Cannes Lions

Ericsson brand refresh

ERICSSON, Stockholm / ERICSSON / 2019

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Under a new business strategy and brand promise (The quest for easy), we began a global rebrand with the aim to reposition itself within the B2B telecommunications business as a challenger and disruptor within an otherwise slow-paced industry. The rebrand required a thorough update of the visual identity which dated back to 2007, when the company was still in the consumer market with its mobile handset portfolio. The refresh aimed also to redesign the company's broad product portfolio -including software and telecommunications hardware- and all brand touchpoints across 180 markets globally. The investment for the concept and design phase can be rounded up to 500.000USD, while global implementation (still ongoing due to scale) was roughly calculated at 30MUSD. The design project was executed out by a 20+ multidisciplinary in-house team, supported by a handful of design partners specialized in specific design areas.


From the beginning, it was clear that we wanted to stay away from the more conventional communicational approach to brand design, and instead focus on developing an identity based on the company's portfolio. We wanted a brand that comes from and feels like the products and technology we deliver to our customers, so in that sense we approached the rebrand with a product design angle. We started by focusing on redesigning our products, then extrapolating our core identity from them. That way we aimed to guarantee that all assets and concepts adapt and apply to all touchpoints seamlessly. The new brand was unveiled at Mobile World Congress in Barcelona on Feb 26, 2018. The target audience has different layers including 100K+ employees across 180 offices worldwide, customers from global telecommunications companies (operators), suppliers, students, talent pools, media analysts, and tech influencers.


We started with a thorough user research phase (around 40 interviews and surveys to gather input from a representative audience sample including C-level, engineers, marketeers, students among others). In parallel, and following the brand's premise of simplification, we audited all existing assets and tools to the very minimum required. We then focused on 4 core assets (logo, typography, iconography and color), and defined an approach for each. It resulted in a new proprietary typeface (named Hilda, after one of our founders), a few subtle yet fundamental adjustments to our logo (for instance the inclination angle was aligned to a pixel grid so it would render sharply on screens), a new palette derived from UI principles, and a strictly reduced new icon set. Based on those assets we then built all subsequent tools and manuals, including a brand new software design system (EDS), now the cornerstone of our digital services offering.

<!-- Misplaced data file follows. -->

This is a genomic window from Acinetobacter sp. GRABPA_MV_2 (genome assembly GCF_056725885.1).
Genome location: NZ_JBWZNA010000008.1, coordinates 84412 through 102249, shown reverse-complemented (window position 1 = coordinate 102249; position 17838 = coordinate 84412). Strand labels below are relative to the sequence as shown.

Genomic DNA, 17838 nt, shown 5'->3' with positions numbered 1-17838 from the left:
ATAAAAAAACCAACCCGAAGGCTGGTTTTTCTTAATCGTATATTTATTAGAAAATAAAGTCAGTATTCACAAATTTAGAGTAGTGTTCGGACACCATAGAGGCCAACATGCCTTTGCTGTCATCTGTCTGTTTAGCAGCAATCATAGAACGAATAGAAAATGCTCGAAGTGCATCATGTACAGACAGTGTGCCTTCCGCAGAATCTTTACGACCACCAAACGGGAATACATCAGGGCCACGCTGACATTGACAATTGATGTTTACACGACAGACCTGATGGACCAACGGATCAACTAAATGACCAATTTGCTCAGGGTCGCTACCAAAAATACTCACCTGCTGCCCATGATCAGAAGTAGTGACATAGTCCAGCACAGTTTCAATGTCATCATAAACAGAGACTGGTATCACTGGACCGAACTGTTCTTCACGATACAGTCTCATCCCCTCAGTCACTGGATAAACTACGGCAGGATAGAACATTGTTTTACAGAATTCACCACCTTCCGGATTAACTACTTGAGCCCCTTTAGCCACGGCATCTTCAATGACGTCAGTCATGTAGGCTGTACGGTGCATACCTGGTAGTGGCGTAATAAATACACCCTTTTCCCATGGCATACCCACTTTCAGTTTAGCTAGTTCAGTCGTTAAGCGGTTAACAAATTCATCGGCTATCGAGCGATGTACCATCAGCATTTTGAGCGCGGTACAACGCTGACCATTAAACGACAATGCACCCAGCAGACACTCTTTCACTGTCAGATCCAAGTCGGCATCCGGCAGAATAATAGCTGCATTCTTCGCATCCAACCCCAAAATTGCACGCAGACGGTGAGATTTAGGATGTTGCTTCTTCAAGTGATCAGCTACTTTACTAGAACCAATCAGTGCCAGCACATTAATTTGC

Besides ease of use and much needed consistency across all touchpoints, the rebrand has brought key changes to our brand culture, most notably a very tangible spirit of simplification and reduction of complexity across. We've also seen a substantial increase on internal engagement, example of which is our Brand Ambassador program going from 200 to 500 voluntary members since brand inception. Although not strictly quantifiable, being in constant dialog with business and technology stakeholders along the process has also resulted in a new understanding of the value of design within top management. Tangible proof is our upcoming design studio, our first ever design-dedicated space. Lastly, in combination with other brand strategy factors, key indicators like share price and customer satisfaction scores have been trending upwards since brand release, resulting in a stronger sense of belonging as shown by our company-wide HR surveys.

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